In recent years, it’s been common to encounter declarations that we inhabit the next great golden age of television. The combination of popularity and artistry exhibited by “The Wire,” “The Sopranos” and “True Detective”—and recent foreign contributions like “Black Mirror” and “Top of the Lake”—suggest that we have left behind the idea that television rots the mind. The New York Times, for instance, recently asked if television series such as these are “the new novels,” while talents like actor Kevin Spacey and director Steven Soderbergh have recognized the programming renaissance in public comments.
Although many resist the idea that such a low and popular medium should be recognized as art, TV has followed a similar trajectory to many of its artistic predecessors. The Greek tragedy, the works of the Renaissance, Elizabethan theater, novels and film were all criticized in their day as lowbrow formats that catered to an unsophisticated audience. “When we look back, we actually discover that...the most exalted, sometimes rarified high culture of the past turns out to have been the pop culture of its day,” explained University of Virginia professor of English Paul Cantor during the final lecture of his 2006 “Commerce and Culture” series for the Mises Institute. Cantor argued that high critics initially lambasted the above art forms as too sexual, violent and unworldly, and it was feared that they might blur the lines between fantasy and reality in the eyes of young viewers. Similar accusations have been leveled at television for decades, and it is no surprise that people now see through them.
The idea that television has artistic merit now has widespread appeal, and one begins to wonder what the next great art form to follow may be. Cantor, for his part, offers a surprising, but perhaps valid, prediction. “Let me go out on a limb and make a prediction,” he says, “and that is that the video game will be the great art form of the 21st century.” At the very least, he is right that video games are frequently characterized as lewd, violent, unworthy of critical attention and somehow prone to destroying the hold on reality of millions of adolescent gamers.
But there are other considerations. Take, for example, the rich artistic environment and theater-based background of the 2009 Halo installment, “Halo 3: ODST,” or, more significantly, 2K Games’ 2007 hit, “Bioshock.” The latter, which was inspired by Ayn Rand’s philosophy of Objectivism, is set in a beautiful underwater world and is accompanied by a moving, dynamic and haunting aural landscape. “Bioshock” achieved fame for the moral choices it foisted upon its players—who can decide either to save or exploit helpless characters—and for a twist ending that borders on meta-analysis of agency and authority in video games themselves. Jack, the main character throughout “Bioshock,” is guided through the game by radio transmissions which hint at the way forward by asking the player to kindly advance to certain locations and perform specific tasks. It is eventually revealed, however, that Jack has been the subject of hypnotic mind-control and the “would you kindly” phrase is a trigger that leaves him no choice but to execute the command that follows. The revelation confronts the gamer with his own demonstrated willingness to follow orders and accesses the same dark reality we find in phenomena like the Milgram Experiment and the Nuremburg Defense.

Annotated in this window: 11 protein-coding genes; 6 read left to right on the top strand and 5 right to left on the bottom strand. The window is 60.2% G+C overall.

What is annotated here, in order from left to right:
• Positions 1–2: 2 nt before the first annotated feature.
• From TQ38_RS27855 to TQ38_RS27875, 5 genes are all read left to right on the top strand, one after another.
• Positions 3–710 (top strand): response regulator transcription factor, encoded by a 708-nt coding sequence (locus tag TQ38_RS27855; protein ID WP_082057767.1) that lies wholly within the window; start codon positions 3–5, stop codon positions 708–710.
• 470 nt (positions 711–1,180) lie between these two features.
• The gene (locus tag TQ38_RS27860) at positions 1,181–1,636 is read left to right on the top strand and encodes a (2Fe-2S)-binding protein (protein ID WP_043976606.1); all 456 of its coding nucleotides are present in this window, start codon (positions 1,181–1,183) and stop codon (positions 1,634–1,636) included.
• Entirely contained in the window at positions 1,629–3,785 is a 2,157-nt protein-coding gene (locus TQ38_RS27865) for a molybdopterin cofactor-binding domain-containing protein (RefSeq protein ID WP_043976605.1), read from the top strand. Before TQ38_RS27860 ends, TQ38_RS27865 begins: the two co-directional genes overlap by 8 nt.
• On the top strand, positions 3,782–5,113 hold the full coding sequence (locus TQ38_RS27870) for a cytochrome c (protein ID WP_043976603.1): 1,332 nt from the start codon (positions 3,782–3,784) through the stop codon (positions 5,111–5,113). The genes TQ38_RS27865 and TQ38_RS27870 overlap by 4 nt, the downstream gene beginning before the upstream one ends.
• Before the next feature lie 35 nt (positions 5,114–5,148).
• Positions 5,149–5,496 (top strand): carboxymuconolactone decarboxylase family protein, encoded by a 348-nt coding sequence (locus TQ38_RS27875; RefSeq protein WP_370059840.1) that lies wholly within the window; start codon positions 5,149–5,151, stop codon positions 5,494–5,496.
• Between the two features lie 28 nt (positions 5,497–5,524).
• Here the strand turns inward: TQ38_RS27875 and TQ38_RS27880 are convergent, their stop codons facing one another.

The most revolutionary aspect of the video game as a medium of expression is that it requires the audience to take a literally active role in advancing the narrative. “Bioshock” found a way to make this fact of the medium an opportunity for philosophical reflection and commentary and took advantage of it to a degree that would make post-modern novelists like David Foster Wallace and Thomas Pynchon proud.
Of course, an active audience comes with disadvantages, too. A consumer who navigates through one of several endings presents an artistically minded designer who is seeking to tell a story with a challenge, and prior workarounds such as “choose-your-own-ending” novels never became anything more than hokey gimmicks. (The fact that Charles Dickens and the producers of Lost introduced and killed off characters and manipulated storylines according to popular opinion, however, does show that audiences have been influencing the outcomes of artistic works for a long time). Ken Levine, the creator of the “Bioshock” franchise, is attempting to deal with this by creating “infinitely replayable” games set in sprawling worlds with diverse opportunities for continuing gameplay. The idea brings to mind the “world-building” appeal of successful fantasy and science fiction like “The Lord of the Rings,” “Game of Thrones,” “Dune,” “The Foundation Series” and “The Hyperion Cantos.” Whether this approach or some other like it succeeds in elevating the video game to the status of high art about a hundred years from now remains to be seen. But given the degree to which video games have fit the “emerging art form” mold so far, I know how I’d place my bet.
Chris Bassil, Trinity ’12, is currently working in Boston, Mass. His column runs every other Friday. Send Chris a message on Twitter @HamsterdamEcon.